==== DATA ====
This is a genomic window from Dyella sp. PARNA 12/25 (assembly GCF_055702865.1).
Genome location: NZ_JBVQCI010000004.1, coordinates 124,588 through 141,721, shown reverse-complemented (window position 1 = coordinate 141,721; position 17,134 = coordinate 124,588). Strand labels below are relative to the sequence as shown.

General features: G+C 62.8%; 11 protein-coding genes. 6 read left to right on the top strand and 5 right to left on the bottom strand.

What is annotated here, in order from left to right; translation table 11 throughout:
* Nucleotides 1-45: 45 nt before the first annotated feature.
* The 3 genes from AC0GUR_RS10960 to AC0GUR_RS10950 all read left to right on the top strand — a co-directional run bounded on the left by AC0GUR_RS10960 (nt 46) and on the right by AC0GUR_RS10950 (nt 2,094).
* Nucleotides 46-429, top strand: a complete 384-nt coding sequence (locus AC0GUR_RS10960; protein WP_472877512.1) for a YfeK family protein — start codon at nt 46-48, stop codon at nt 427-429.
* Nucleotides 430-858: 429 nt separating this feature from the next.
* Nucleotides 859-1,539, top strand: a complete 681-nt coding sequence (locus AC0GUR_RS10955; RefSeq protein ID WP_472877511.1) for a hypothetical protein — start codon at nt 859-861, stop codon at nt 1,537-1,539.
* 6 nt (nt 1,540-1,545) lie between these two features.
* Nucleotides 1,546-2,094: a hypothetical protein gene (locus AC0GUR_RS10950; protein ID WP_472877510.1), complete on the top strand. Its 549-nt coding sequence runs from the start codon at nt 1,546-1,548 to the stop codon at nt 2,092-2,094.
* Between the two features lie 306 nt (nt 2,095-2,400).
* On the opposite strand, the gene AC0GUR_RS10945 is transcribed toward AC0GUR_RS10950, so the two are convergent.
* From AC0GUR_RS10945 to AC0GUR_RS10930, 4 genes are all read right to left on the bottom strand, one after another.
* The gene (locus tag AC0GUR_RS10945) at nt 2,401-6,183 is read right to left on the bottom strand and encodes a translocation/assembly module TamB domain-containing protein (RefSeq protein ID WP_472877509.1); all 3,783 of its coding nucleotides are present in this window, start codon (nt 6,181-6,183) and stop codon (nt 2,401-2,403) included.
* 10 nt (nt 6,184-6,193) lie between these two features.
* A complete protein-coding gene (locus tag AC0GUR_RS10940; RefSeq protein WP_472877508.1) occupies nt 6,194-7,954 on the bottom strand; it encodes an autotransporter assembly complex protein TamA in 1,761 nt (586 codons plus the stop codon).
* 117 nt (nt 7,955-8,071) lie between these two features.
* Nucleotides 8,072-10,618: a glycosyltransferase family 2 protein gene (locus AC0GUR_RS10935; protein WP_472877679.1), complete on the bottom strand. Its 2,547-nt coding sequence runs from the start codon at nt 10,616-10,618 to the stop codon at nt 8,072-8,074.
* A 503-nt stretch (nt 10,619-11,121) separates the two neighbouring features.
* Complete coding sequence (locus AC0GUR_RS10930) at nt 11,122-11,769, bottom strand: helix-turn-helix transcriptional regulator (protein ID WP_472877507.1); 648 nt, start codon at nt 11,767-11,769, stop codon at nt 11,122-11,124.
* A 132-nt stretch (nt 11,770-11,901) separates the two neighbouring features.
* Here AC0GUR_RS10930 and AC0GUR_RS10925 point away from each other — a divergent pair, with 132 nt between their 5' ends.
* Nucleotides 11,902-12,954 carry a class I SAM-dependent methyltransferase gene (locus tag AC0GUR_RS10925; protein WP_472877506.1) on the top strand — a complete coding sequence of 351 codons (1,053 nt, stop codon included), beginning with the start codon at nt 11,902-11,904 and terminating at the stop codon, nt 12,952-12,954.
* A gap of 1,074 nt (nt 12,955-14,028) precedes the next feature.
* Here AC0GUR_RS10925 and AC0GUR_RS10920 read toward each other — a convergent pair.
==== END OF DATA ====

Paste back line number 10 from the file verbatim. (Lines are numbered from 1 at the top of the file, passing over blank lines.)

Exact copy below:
* 6 nt (nt 1,540-1,545) lie between these two features.